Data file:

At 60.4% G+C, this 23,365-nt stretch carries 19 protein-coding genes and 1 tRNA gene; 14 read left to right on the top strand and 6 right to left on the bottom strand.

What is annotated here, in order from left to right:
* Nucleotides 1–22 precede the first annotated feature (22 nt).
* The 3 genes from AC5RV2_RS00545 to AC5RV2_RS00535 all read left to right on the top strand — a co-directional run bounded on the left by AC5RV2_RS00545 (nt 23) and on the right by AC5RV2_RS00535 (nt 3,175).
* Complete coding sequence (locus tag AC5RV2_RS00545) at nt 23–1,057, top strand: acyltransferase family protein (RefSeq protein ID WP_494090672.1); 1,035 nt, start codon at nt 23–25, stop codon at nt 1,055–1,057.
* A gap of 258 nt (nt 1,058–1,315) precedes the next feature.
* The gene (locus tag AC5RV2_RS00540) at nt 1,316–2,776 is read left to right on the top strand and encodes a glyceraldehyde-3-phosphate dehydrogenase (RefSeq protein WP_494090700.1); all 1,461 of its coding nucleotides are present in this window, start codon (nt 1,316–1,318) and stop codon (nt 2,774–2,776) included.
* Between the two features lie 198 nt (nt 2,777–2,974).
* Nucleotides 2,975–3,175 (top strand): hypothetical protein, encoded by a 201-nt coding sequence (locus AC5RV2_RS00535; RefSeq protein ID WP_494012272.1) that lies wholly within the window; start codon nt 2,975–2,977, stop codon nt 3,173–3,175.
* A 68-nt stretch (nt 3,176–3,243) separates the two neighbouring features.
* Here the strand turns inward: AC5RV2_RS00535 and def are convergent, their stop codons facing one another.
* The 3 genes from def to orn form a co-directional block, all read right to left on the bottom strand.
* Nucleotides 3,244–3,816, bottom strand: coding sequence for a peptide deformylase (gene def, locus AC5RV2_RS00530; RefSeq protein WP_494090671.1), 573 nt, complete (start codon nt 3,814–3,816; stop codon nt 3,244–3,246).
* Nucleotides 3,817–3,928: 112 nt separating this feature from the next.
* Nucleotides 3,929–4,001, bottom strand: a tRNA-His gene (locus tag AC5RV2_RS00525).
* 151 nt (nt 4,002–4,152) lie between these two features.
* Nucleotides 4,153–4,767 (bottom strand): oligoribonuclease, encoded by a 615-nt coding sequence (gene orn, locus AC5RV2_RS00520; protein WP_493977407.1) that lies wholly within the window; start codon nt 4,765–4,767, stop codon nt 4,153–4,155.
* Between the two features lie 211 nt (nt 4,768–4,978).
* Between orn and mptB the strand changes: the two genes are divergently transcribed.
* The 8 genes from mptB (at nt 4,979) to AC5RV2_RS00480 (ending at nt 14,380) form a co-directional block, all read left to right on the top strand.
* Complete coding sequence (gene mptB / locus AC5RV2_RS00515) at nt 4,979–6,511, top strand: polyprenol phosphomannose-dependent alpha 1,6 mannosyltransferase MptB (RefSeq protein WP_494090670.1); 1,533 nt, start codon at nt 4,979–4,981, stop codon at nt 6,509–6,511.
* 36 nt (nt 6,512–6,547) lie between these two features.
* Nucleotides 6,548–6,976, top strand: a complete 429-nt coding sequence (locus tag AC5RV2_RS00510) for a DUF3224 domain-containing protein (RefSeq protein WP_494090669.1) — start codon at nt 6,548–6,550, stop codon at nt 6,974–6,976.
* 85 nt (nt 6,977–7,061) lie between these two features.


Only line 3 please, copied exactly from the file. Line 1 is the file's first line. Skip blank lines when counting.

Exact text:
* Nucleotides 1–22 precede the first annotated feature (22 nt).